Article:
August 3, 2015
Volume 3 September 2013
The IMF World Economic Outlook report, indicates a downward revision for Nigerias 2017 economic growth. Specifically, growth has been projected to expand by 0.6 percent relative to the 1.1 percent earlier projected. The decrease is attributable to sharp growth slowdown experienced in Nigeria, occasioned by prevailing constraining factors (crude oil production disruptions, Forex and power shortages, and weak investor confidence). The outlook, which does not seem optimistic, reveals Nigerias further vulnerability to potential external and internal risks/shocks.
Recent Data released by the Nigeria Bureau of Statistics reveals an increase in total public debt stock between 2015 and 2016. Foreign and domestic debt stock stood at $11.4 billion and N14.0 trillion respectively as at December 2016, from $10.7 billion and N10.5 trillionrecorded as at December 2015. Disaggregated data shows that foreign debt sources comprised Multilateral ($8.0 billion), Bilateral ($0.2 billion) and Exim bank of China ($3.2 billion); domestic sources included government bonds, treasury bills and bonds. The federal government and states accounted for 68.7% and 31.3% respectively of foreign debt stock; 78.9% and 21.1% respectively of domestic debt stock. This maybe particularly at the backdrop of government borrowings in 2016 to finance its expenditure (mostly recurrent).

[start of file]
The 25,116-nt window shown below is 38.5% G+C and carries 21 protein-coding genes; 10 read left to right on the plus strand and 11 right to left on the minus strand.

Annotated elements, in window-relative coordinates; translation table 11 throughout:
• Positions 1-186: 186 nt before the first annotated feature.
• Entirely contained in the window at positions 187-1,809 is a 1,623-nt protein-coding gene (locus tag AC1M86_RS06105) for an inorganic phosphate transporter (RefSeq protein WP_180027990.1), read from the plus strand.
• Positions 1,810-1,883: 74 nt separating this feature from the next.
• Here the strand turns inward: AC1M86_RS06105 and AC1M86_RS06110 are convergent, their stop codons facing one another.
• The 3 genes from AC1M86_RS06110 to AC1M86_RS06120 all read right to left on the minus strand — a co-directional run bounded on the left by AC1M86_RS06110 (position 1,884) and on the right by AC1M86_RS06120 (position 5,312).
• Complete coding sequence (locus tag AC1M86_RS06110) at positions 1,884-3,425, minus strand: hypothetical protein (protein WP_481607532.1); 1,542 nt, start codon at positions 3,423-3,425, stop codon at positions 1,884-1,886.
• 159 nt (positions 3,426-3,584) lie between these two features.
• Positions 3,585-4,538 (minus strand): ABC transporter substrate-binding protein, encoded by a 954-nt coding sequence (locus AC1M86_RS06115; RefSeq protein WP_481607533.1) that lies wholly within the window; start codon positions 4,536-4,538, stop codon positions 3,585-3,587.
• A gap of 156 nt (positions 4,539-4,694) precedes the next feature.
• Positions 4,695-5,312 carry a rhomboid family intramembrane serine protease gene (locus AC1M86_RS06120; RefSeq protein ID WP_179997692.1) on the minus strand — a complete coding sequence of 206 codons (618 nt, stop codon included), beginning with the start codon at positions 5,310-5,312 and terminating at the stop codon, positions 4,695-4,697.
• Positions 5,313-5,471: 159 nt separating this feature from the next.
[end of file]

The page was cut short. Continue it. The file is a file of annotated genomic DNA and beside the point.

Recently released World Economic Outlook by the International Monetary Fund (IMF) projects economic activities to increase significantly in developing countries- especially Nigeria. Annual real output is expected to grow by 0.8 percent in 2017 from the contraction of 1.5 percent in 20161. Improvement in economic activities is hinged on prospective favorable effects of continued increase in commodity export price (Crude oil is expected to increase to $55 per barrel in 2017 compared to $46 in 2016).